Paper recycling is more than just putting used paper in an appropriately-labeled recycling bin. Rather, it is an entire process that includes collecting, sorting, shipping, manufacturing and purchasing the newly-made products in a repeatable cycle. Whether paper is made from trees, crops, agricultural residue or other fibers, a recycling system is needed to promote environmental sustainability.
A surprisingly large number of products can be made from recycled materials: fine writing and printing papers; newspapers and magazines; household paper products like paper towels, napkins, facial and toilet tissue; office products like copy paper, file folders, envelopes and adding machine tape; packaging products like cereal packages, egg cartons, gift boxes, and cardboard boxes; game boards; animal bedding; and insulation.
History of paper recycling
Recycling for paper is not new. In the United States, it has been going on since 1690, when paper was made from rags rather than wood pulp. In that year the first paper mill in the United States, the Rittenhouse Mill near Philadelphia, made paper from fiber derived from cotton and linen rags (often used clothing). To make the mill a success, William Rittenhouse teamed with William Bradford, the owner of a printing establishment, who had a monopoly on all the paper produced by the mill – 1200 reams a year.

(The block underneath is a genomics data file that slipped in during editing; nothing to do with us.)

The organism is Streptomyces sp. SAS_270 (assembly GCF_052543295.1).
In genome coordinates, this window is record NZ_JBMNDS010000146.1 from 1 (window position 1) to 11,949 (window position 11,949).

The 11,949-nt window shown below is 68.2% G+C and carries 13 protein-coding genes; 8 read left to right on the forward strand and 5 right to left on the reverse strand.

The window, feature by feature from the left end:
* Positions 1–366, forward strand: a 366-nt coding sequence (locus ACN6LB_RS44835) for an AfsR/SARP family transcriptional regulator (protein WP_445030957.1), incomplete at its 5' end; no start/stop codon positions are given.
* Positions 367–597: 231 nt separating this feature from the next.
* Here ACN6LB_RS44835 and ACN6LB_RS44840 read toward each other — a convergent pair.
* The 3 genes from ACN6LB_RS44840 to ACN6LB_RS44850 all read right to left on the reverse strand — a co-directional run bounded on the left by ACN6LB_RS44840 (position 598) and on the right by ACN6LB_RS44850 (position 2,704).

During the Revolutionary War, Benjamin Franklin used scrap paper for his printing presses and Massachusetts required that all towns appoint an individual to receive rags for paper mills. In 1896 the first major recycling center was started by the Benedetto family in New York City. They collected rags, newspaper and trash with a push cart.
During World War I, the federal government created the Waste Reclamation Service to encourage the public to save old rags and waste paper. Used paper became a valuable commodity to offset the shortage of paper pulp. Paper mills used old books, newspapers and business papers to make new paper fiber. In 1929, Sacramento, California began selling the city’s waste paper to an independent paper company and with the revenue generated, increased the wages of its trash collectors by 25 cents a day.
By 1993, more paper was being recycled than thrown away – a turning point in paper industry production.
Paper recycling statistics
The United States is the world’s leading paper recycler, responsible for over one-third of all the paper recovered in the world. According to 2013 data from the annual American Forest & Paper Association (AF&PA) Fiber Survey published by Paper Recycles, in 2013, 55% of recovered paper stayed in the United States and 40% was exported to China and other overseas markets. The use of recycled paper by category is:
Net overseas exports = 40%
Containerboard (i.e. corrugated boxes) = 32%
Boxboard (i.e., cereal packages) = 12%
Tissue = 9%
Newsprint = 2%
Other = 5%
In the United States, papermaking materials come from three primary sources: recycled paper; trees and other plants; and wood chips and scraps from saw mills. Each source accounts for about one-third of the total maaterials. In 2008 there were 430 pulp and paper mills in 41 states (all but Alaska, Colorado, North Dakota, Nebraska, Nevada, Rhode Island, South Dakota, Utah and Wyoming). By 2010, 80% of these relied on recycled paper to contribute 37% of the material used to make new paper products.